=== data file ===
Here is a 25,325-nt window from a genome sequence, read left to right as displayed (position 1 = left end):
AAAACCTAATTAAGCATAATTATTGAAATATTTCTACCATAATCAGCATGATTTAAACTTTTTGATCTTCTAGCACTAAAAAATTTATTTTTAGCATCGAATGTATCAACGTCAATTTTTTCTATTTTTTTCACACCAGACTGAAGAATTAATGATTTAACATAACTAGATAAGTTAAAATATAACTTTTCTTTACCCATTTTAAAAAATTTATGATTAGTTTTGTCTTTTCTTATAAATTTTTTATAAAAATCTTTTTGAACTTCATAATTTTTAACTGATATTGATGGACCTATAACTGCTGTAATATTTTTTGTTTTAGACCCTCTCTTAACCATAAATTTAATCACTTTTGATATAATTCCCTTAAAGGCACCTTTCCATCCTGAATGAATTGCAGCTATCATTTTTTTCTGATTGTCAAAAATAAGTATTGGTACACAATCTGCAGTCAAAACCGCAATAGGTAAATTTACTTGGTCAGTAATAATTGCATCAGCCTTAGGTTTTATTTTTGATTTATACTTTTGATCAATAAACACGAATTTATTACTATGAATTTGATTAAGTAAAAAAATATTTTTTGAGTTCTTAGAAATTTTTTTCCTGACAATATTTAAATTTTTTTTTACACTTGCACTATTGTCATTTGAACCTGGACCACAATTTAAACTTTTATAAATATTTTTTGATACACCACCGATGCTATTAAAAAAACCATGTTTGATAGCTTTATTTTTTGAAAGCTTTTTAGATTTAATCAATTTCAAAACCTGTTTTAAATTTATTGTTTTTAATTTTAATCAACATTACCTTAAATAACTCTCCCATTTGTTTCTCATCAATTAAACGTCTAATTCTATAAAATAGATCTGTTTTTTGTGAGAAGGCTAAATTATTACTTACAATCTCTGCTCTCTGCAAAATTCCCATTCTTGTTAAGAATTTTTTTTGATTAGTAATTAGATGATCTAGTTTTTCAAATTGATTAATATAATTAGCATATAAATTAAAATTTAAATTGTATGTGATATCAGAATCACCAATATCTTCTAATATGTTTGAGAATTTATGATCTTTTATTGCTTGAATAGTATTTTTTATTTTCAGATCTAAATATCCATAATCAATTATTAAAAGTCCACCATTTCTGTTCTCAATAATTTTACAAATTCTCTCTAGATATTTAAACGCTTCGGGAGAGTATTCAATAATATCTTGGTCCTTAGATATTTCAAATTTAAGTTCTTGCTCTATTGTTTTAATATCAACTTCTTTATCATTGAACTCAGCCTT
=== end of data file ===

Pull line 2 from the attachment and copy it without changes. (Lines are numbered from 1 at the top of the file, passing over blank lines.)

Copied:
AAAACCTAATTAAGCATAATTATTGAAATATTTCTACCATAATCAGCATGATTTAAACTTTTTGATCTTCTAGCACTAAAAAATTTATTTTTAGCATCGAATGTATCAACGTCAATTTTTTCTATTTTTTTCACACCAGACTGAAGAATTAATGATTTAACATAACTAGATAAGTTAAAATATAACTTTTCTTTACCCATTTTAAAAAATTTATGATTAGTTTTGTCTTTTCTTATAAATTTTTTATAAAAATCTTTTTGAACTTCATAATTTTTAACTGATATTGATGGACCTATAACTGCTGTAATATTTTTTGTTTTAGACCCTCTCTTAACCATAAATTTAATCACTTTTGATATAATTCCCTTAAAGGCACCTTTCCATCCTGAATGAATTGCAGCTATCATTTTTTTCTGATTGTCAAAAATAAGTATTGGTACACAATCTGCAGTCAAAACCGCAATAGGTAAATTTACTTGGTCAGTAATAATTGCATCAGCCTTAGGTTTTATTTTTGATTTATACTTTTGATCAATAAACACGAATTTATTACTATGAATTTGATTAAGTAAAAAAATATTTTTTGAGTTCTTAGAAATTTTTTTCCTGACAATATTTAAATTTTTTTTTACACTTGCACTATTGTCATTTGAACCTGGACCACAATTTAAACTTTTATAAATATTTTTTGATACACCACCGATGCTATTAAAAAAACCATGTTTGATAGCTTTATTTTTTGAAAGCTTTTTAGATTTAATCAATTTCAAAACCTGTTTTAAATTTATTGTTTTTAATTTTAATCAACATTACCTTAAATAACTCTCCCATTTGTTTCTCATCAATTAAACGTCTAATTCTATAAAATAGATCTGTTTTTTGTGAGAAGGCTAAATTATTACTTACAATCTCTGCTCTCTGCAAAATTCCCATTCTTGTTAAGAATTTTTTTTGATTAGTAATTAGATGATCTAGTTTTTCAAATTGATTAATATAATTAGCATATAAATTAAAATTTAAATTGTATGTGATATCAGAATCACCAATATCTTCTAATATGTTTGAGAATTTATGATCTTTTATTGCTTGAATAGTATTTTTTATTTTCAGATCTAAATATCCATAATCAATTATTAAAAGTCCACCATTTCTGTTCTCAATAATTTTACAAATTCTCTCTAGATATTTAAACGCTTCGGGAGAGTATTCAATAATATCTTGGTCCTTAGATATTTCAAATTTAAGTTCTTGCTCTATTGTTTTAATATCAACTTCTTTATCATTGAACTCAGCCTT